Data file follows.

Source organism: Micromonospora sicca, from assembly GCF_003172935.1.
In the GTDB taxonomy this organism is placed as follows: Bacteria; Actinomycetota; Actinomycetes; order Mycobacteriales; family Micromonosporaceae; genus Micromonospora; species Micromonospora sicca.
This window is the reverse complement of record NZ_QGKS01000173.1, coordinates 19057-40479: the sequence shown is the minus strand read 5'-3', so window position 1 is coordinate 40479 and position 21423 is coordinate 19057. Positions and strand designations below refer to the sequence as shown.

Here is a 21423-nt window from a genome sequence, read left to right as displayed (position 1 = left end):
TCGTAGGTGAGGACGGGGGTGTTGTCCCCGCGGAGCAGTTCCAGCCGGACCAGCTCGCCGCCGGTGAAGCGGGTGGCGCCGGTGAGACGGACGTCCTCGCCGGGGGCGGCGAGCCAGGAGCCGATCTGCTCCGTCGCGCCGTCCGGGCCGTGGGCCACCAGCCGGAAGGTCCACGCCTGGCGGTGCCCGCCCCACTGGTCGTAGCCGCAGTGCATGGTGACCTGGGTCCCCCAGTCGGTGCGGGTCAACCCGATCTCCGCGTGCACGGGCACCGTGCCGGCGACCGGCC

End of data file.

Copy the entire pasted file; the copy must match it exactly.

Source organism: Micromonospora sicca, from assembly GCF_003172935.1.
In the GTDB taxonomy this organism is placed as follows: Bacteria; Actinomycetota; Actinomycetes; order Mycobacteriales; family Micromonosporaceae; genus Micromonospora; species Micromonospora sicca.
This window is the reverse complement of record NZ_QGKS01000173.1, coordinates 19057-40479: the sequence shown is the minus strand read 5'-3', so window position 1 is coordinate 40479 and position 21423 is coordinate 19057. Positions and strand designations below refer to the sequence as shown.

Here is a 21423-nt window from a genome sequence, read left to right as displayed (position 1 = left end):
TCGTAGGTGAGGACGGGGGTGTTGTCCCCGCGGAGCAGTTCCAGCCGGACCAGCTCGCCGCCGGTGAAGCGGGTGGCGCCGGTGAGACGGACGTCCTCGCCGGGGGCGGCGAGCCAGGAGCCGATCTGCTCCGTCGCGCCGTCCGGGCCGTGGGCCACCAGCCGGAAGGTCCACGCCTGGCGGTGCCCGCCCCACTGGTCGTAGCCGCAGTGCATGGTGACCTGGGTCCCCCAGTCGGTGCGGGTCAACCCGATCTCCGCGTGCACGGGCACCGTGCCGGCGACCGGCC